In the past three years lorries have been involved in more than 70 per cent of cyclist fatalities ( Getty Images )
Scotland Yard has developed the 360-degree film to highlight the risks for people cycling in the blind spots of lorries. It is part of a safety programme — Exchanging Places — where cyclists can find out what it is like to sit in the cabs of heavy goods vehicles (HGVs ) and see from the driver’s perspective.
Design students from the Royal College of Art have used a 360-degree camera to film the inside of an HGV cab with a cyclist passing by, to show the driver’s restricted view. Police hope to show the film on virtual reality headsets in schools, cycle clubs, youth centres and offices, to point out the dangers.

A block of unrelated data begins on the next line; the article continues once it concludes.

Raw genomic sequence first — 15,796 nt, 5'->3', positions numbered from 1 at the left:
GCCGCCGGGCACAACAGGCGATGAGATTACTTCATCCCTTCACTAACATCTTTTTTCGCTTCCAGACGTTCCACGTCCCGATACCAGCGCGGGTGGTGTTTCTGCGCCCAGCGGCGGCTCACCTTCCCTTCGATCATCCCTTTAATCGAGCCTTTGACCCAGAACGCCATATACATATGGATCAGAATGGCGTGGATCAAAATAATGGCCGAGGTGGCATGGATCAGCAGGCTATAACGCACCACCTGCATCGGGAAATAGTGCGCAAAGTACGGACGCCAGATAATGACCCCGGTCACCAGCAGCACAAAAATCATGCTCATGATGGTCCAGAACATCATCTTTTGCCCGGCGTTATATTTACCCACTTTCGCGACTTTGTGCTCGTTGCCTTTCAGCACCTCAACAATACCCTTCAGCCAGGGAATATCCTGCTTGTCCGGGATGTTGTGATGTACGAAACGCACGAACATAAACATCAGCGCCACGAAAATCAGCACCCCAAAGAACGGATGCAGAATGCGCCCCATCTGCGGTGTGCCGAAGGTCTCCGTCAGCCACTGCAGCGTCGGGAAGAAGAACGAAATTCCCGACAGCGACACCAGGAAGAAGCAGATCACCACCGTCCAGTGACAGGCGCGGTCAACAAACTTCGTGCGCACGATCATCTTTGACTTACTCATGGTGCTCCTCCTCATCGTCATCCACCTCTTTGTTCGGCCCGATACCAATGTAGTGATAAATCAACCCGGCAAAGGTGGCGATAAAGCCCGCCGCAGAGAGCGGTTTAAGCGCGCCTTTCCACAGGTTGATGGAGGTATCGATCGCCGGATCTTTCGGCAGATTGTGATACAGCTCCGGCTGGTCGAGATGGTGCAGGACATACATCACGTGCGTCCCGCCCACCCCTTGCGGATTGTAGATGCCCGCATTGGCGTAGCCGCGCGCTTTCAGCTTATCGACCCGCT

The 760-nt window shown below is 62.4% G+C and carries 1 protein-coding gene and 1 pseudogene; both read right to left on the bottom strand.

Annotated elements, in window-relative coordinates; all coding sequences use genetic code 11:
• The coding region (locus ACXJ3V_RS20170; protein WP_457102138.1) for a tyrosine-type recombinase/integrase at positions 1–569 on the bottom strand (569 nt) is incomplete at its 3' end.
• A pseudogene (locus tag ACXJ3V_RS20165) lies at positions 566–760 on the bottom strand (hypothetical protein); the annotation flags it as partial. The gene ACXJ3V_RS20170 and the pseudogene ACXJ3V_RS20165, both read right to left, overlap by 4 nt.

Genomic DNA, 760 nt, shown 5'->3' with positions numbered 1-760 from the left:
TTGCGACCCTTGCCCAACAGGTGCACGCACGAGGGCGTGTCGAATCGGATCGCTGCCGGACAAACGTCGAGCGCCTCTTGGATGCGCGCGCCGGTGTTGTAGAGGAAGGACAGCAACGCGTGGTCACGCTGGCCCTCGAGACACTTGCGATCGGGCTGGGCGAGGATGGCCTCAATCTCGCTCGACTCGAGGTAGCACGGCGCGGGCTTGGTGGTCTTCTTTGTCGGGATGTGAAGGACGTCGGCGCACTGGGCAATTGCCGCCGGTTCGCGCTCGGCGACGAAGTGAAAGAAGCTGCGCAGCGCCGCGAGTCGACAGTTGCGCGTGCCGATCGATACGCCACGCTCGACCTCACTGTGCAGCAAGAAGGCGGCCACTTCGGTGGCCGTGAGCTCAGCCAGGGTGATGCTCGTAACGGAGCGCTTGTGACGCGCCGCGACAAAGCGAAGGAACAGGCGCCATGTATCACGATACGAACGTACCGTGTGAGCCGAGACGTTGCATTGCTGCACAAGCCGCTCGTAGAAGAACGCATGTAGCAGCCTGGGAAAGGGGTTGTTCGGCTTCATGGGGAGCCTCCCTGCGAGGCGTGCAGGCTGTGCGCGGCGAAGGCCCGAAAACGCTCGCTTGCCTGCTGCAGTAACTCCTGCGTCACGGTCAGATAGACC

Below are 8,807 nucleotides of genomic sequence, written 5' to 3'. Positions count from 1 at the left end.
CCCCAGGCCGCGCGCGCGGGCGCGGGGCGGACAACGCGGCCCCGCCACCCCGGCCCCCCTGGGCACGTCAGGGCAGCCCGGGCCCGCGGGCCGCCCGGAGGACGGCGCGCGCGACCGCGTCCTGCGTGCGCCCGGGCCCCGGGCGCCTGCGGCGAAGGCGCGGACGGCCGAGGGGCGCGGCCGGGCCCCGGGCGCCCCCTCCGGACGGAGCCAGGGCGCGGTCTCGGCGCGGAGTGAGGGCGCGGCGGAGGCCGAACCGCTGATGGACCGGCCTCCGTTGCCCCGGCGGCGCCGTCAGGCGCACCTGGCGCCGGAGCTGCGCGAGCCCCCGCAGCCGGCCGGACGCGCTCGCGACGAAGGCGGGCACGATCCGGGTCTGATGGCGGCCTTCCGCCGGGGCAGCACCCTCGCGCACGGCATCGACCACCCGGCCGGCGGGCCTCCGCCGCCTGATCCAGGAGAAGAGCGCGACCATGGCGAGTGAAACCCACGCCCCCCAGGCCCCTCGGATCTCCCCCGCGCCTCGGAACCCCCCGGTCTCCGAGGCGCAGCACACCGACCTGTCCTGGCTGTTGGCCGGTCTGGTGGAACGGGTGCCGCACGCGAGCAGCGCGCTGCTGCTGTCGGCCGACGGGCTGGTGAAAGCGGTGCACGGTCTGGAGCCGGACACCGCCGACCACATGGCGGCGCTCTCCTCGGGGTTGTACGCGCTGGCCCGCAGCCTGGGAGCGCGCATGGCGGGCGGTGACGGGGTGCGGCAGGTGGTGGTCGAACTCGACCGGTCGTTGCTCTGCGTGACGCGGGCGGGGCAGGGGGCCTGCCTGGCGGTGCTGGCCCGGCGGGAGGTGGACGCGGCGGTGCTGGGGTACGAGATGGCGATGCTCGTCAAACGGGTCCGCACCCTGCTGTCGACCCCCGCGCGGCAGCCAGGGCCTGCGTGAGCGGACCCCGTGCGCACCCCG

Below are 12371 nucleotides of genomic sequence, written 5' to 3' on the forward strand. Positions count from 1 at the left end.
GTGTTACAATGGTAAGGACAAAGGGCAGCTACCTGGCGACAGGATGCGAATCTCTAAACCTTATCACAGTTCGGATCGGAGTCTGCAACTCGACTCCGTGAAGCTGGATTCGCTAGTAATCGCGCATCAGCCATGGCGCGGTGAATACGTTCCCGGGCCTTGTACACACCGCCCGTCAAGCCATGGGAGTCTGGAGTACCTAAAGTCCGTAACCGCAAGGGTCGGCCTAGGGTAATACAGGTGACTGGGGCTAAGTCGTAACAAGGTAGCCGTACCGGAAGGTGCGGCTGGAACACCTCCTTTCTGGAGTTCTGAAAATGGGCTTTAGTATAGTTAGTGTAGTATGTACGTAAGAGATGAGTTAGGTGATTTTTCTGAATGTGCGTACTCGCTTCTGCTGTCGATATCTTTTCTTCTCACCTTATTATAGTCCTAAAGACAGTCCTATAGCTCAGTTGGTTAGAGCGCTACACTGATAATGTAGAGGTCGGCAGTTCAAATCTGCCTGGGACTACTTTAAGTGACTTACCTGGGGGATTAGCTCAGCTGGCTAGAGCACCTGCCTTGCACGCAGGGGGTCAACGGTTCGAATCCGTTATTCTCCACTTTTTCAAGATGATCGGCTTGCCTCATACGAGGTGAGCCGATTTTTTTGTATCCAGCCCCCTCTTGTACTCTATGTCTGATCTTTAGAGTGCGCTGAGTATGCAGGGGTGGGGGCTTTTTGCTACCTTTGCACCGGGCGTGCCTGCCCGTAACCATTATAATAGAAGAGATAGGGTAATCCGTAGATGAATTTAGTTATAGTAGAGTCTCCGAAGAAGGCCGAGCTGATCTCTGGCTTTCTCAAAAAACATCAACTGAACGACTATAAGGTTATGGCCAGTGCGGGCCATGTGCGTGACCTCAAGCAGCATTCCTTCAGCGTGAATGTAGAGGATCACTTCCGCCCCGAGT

In the past three years lorries have been involved in 20 per cent of pedestrian deaths in London and more than 70 per cent of cyclist fatalities, despite accounting for only four per cent of the road miles driven in London.
Chief Superintendent Colin Wingrove, who is in charge of roads policing, said: “This film shows how these collisions can happen and, more importantly, how they can be avoided.”
A Met spokesman said the scheme was being run with Transport for London, which is also introducing a “Direct Vision Standard” for HGVs.
The initiative, the first of its kind in the world, will grade lorries depending on the level of a driver’s direct vision from a cab.
TfL plans to launch the scheme in 2020. Vehicles will be given ratings ranging from zero up to five stars for those with the best safety systems.
Joshua Harris, director of campaigns at the road safety charity Brake, said: “HGVs are involved in half of all cycling deaths in London and so it is vitally important that steps are taken to improve their safety.”